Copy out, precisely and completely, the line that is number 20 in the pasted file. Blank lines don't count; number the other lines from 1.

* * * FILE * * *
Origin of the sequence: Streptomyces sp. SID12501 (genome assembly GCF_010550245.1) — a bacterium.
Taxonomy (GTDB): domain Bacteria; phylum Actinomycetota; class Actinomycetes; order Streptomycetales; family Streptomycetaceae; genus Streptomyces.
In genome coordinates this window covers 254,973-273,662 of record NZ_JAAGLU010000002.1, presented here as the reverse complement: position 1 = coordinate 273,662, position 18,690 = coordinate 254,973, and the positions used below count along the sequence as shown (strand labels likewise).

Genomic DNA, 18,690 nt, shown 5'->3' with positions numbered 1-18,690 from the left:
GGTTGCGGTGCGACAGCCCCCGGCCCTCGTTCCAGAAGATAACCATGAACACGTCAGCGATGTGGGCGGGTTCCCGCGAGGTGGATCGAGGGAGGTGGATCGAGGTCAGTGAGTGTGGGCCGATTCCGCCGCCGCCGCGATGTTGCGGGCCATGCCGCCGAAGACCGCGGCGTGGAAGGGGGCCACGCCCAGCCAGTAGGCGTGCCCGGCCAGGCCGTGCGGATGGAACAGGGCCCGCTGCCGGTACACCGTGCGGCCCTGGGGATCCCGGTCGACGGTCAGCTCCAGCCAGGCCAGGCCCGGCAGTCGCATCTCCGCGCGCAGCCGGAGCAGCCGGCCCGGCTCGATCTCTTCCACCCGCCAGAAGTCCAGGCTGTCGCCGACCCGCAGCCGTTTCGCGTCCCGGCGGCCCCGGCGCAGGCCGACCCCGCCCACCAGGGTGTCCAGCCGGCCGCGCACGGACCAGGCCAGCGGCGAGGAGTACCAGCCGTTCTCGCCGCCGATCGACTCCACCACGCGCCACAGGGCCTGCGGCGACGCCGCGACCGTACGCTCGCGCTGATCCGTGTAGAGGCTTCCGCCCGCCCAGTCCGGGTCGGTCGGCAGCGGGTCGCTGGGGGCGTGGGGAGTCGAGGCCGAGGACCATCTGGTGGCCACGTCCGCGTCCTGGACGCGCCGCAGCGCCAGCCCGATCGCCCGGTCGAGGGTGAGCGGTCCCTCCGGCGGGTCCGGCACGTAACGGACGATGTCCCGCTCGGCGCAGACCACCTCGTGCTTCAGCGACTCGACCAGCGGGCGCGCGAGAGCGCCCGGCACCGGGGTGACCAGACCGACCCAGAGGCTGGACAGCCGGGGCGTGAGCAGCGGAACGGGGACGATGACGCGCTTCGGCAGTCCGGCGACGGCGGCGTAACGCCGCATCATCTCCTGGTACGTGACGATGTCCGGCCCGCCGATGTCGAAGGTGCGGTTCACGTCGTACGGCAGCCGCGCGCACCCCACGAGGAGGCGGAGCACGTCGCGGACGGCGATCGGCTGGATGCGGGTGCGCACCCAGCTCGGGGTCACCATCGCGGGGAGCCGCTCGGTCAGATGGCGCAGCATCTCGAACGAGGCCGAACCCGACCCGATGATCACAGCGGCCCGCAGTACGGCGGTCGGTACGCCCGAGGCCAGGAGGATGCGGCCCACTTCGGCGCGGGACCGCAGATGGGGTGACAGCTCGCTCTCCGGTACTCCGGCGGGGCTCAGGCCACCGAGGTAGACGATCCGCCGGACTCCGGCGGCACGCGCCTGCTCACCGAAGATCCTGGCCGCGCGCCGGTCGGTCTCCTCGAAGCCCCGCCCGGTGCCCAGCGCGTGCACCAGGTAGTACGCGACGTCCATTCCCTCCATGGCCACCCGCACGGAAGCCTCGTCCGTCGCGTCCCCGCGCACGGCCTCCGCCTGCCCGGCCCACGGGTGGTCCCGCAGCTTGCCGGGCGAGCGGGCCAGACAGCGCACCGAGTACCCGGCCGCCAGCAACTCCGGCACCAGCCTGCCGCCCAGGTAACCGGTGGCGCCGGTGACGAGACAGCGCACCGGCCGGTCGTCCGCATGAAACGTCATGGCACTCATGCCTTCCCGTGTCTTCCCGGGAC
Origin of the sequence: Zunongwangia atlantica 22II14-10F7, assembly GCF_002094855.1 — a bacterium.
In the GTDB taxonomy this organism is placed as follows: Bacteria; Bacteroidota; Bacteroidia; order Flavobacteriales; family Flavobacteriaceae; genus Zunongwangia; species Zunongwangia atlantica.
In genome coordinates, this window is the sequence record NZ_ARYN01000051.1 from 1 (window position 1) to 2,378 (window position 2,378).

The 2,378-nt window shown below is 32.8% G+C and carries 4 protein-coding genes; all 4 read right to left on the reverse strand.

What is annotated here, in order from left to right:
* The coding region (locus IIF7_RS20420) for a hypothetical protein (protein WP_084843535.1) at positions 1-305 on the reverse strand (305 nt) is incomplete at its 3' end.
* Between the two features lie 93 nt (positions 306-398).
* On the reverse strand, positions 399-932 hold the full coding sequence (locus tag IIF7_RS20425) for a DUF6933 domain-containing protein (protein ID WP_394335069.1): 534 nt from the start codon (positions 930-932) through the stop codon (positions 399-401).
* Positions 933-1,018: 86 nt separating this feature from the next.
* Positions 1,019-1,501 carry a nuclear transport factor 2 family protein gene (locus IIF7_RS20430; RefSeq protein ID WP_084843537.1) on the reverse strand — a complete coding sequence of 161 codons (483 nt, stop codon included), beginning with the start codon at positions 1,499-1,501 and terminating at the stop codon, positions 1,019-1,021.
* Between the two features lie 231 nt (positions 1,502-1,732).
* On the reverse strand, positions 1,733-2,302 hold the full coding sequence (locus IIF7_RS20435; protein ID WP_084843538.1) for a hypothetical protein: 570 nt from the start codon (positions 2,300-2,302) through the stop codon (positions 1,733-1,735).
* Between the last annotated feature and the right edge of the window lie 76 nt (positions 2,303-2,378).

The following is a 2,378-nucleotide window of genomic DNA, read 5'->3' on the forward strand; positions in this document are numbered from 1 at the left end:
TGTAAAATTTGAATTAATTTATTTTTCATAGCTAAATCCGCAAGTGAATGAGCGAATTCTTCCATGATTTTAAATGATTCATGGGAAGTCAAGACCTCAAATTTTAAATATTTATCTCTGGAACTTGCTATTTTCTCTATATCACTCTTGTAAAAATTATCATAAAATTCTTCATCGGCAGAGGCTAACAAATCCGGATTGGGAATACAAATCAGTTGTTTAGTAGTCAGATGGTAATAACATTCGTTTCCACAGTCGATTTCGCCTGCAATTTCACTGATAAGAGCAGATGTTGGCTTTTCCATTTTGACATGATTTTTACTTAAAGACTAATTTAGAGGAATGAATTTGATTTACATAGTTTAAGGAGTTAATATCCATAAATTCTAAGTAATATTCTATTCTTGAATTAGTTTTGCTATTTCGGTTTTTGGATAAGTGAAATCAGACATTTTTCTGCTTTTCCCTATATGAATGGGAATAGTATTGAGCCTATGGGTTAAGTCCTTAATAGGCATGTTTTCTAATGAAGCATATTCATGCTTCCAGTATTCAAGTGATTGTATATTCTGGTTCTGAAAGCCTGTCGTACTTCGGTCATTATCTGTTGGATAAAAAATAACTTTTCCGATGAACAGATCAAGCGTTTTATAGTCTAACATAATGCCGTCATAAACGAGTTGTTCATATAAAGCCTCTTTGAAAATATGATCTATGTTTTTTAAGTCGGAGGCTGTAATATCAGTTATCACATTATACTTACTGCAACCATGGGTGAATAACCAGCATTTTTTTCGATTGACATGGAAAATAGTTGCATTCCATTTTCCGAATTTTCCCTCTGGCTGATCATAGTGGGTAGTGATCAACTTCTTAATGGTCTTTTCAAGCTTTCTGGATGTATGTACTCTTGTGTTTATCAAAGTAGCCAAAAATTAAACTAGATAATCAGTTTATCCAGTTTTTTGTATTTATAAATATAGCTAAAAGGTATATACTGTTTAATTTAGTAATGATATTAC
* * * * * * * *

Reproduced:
TGTAAAATTTGAATTAATTTATTTTTCATAGCTAAATCCGCAAGTGAATGAGCGAATTCTTCCATGATTTTAAATGATTCATGGGAAGTCAAGACCTCAAATTTTAAATATTTATCTCTGGAACTTGCTATTTTCTCTATATCACTCTTGTAAAAATTATCATAAAATTCTTCATCGGCAGAGGCTAACAAATCCGGATTGGGAATACAAATCAGTTGTTTAGTAGTCAGATGGTAATAACATTCGTTTCCACAGTCGATTTCGCCTGCAATTTCACTGATAAGAGCAGATGTTGGCTTTTCCATTTTGACATGATTTTTACTTAAAGACTAATTTAGAGGAATGAATTTGATTTACATAGTTTAAGGAGTTAATATCCATAAATTCTAAGTAATATTCTATTCTTGAATTAGTTTTGCTATTTCGGTTTTTGGATAAGTGAAATCAGACATTTTTCTGCTTTTCCCTATATGAATGGGAATAGTATTGAGCCTATGGGTTAAGTCCTTAATAGGCATGTTTTCTAATGAAGCATATTCATGCTTCCAGTATTCAAGTGATTGTATATTCTGGTTCTGAAAGCCTGTCGTACTTCGGTCATTATCTGTTGGATAAAAAATAACTTTTCCGATGAACAGATCAAGCGTTTTATAGTCTAACATAATGCCGTCATAAACGAGTTGTTCATATAAAGCCTCTTTGAAAATATGATCTATGTTTTTTAAGTCGGAGGCTGTAATATCAGTTATCACATTATACTTACTGCAACCATGGGTGAATAACCAGCATTTTTTTCGATTGACATGGAAAATAGTTGCATTCCATTTTCCGAATTTTCCCTCTGGCTGATCATAGTGGGTAGTGATCAACTTCTTAATGGTCTTTTCAAGCTTTCTGGATGTATGTACTCTTGTGTTTATCAAAGTAGCCAAAAATTAAACTAGATAATCAGTTTATCCAGTTTTTTGTATTTATAAATATAGCTAAAAGGTATATACTGTTTAATTTAGTAATGATATTAC